Between going for his doctorate, getting a job, and getting married and moving out of his parents’ place and into various apartments (during which he lost essentially all his prior worldly possessions), he didn’t complete a story for fourteen months between February 1942 and April 1943. Yet again, it was Pohl who saved Asimov for posterity, sending word that he’d like to revise their collaborative “Last Rites” (Asimov’s fifth try at getting into Unknown) and try to sell it to another market. This prompted Asimov to try for a sixth time, this time with “Author! Author!” and almost successfully. The story was accepted but, before it could appear, Unknown died due to war-time paper shortages. But Asimov had already sold another science fiction story before he received the bad news and was safely back to writing.

[1] Earlier chapters were covered in:

[2] An odd note: in both the meeting with Heinlein and once with Gertrude, Asimov couldn’t make it all the way to his destination by train or subway and hiked the long remainder, deeply puzzling the others, who wondered why he didn’t call them to come pick him up or take a cab. Asimov explains that it didn’t occur to him because “cars were strange animals” to him.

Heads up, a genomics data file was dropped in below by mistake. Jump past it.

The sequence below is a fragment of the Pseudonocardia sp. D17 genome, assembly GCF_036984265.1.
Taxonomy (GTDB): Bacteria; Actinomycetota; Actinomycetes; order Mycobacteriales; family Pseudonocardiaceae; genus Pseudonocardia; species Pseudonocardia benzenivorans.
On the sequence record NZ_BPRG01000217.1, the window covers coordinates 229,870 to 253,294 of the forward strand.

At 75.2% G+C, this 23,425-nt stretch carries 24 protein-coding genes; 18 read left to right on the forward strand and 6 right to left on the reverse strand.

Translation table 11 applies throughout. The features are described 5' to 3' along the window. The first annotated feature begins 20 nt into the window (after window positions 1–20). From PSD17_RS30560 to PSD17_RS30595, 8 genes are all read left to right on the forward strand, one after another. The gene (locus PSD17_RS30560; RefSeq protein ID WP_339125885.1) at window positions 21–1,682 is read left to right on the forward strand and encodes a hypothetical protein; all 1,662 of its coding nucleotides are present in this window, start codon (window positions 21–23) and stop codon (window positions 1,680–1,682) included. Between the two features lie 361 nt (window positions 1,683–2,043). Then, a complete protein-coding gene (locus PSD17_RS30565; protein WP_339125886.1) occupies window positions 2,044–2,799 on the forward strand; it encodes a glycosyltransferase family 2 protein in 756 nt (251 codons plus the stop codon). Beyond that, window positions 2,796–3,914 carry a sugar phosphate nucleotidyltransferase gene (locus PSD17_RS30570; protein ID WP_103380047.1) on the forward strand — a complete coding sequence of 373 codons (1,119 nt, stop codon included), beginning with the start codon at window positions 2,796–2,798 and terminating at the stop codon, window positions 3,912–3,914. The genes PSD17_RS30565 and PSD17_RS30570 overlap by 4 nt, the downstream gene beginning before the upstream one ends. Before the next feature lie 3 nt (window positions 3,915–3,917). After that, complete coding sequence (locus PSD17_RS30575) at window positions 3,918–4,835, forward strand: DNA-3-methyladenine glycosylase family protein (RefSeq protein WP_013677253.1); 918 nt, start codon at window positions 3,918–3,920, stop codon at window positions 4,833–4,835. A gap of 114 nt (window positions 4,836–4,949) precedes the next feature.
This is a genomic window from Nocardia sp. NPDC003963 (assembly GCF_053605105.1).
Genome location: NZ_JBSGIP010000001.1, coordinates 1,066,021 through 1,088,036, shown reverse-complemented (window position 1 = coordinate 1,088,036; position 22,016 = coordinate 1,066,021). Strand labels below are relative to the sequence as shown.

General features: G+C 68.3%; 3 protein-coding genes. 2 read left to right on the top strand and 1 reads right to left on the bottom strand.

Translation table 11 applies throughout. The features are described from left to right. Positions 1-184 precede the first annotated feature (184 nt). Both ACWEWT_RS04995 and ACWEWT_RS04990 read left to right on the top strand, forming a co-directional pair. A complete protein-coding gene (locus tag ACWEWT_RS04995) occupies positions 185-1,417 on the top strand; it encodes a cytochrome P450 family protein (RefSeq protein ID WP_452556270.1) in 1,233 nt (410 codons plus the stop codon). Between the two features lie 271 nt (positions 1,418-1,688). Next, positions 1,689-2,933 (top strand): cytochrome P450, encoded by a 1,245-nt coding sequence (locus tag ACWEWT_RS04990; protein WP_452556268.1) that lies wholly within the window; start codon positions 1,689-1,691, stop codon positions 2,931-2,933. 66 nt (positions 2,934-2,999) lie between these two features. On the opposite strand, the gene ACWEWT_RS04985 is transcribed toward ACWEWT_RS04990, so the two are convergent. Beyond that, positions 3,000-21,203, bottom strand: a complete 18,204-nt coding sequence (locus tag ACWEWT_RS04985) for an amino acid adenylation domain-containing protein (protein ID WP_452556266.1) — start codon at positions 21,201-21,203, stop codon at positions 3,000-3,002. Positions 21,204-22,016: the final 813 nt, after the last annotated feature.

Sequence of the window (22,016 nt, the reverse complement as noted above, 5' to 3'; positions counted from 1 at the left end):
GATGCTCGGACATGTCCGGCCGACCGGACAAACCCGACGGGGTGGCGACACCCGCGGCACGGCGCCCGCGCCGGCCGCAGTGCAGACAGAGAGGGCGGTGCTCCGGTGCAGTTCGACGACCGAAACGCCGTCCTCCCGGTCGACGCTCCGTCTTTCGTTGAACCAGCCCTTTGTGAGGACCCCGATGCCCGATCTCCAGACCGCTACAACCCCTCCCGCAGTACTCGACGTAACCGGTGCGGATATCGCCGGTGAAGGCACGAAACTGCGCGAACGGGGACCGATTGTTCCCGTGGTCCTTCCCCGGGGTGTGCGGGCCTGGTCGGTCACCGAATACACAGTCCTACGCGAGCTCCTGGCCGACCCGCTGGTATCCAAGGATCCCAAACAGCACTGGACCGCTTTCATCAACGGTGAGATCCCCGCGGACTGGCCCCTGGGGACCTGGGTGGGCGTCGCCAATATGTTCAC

[3] He did.

[4] Many people, if they had a time machine, would check on major religious events or visit battlefields or things of the sort, and I’d probably do something similar but, since Asimov’s usually powerful memory and diary both fail him with details here, I’d almost rather go back in time to that conversation on the Brooklyn Bridge to find out exactly what Pohl said.